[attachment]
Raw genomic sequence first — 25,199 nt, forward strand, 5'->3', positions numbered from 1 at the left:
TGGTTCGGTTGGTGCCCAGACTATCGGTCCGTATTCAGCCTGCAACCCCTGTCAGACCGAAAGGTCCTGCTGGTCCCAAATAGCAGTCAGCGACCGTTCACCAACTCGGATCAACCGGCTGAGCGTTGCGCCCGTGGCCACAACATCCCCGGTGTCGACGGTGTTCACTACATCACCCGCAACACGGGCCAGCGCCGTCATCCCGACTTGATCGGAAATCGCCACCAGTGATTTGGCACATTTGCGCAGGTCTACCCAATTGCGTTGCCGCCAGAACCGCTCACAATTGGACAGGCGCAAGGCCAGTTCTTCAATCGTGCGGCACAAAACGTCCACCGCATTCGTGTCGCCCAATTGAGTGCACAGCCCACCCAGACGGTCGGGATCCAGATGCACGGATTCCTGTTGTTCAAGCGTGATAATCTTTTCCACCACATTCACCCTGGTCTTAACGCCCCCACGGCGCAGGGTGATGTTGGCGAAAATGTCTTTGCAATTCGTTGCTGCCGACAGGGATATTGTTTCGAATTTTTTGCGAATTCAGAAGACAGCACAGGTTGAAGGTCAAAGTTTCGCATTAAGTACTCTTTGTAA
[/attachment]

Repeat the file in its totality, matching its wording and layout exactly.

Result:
Raw genomic sequence first — 25,199 nt, forward strand, 5'->3', positions numbered from 1 at the left:
TGGTTCGGTTGGTGCCCAGACTATCGGTCCGTATTCAGCCTGCAACCCCTGTCAGACCGAAAGGTCCTGCTGGTCCCAAATAGCAGTCAGCGACCGTTCACCAACTCGGATCAACCGGCTGAGCGTTGCGCCCGTGGCCACAACATCCCCGGTGTCGACGGTGTTCACTACATCACCCGCAACACGGGCCAGCGCCGTCATCCCGACTTGATCGGAAATCGCCACCAGTGATTTGGCACATTTGCGCAGGTCTACCCAATTGCGTTGCCGCCAGAACCGCTCACAATTGGACAGGCGCAAGGCCAGTTCTTCAATCGTGCGGCACAAAACGTCCACCGCATTCGTGTCGCCCAATTGAGTGCACAGCCCACCCAGACGGTCGGGATCCAGATGCACGGATTCCTGTTGTTCAAGCGTGATAATCTTTTCCACCACATTCACCCTGGTCTTAACGCCCCCACGGCGCAGGGTGATGTTGGCGAAAATGTCTTTGCAATTCGTTGCTGCCGACAGGGATATTGTTTCGAATTTTTTGCGAATTCAGAAGACAGCACAGGTTGAAGGTCAAAGTTTCGCATTAAGTACTCTTTGTAA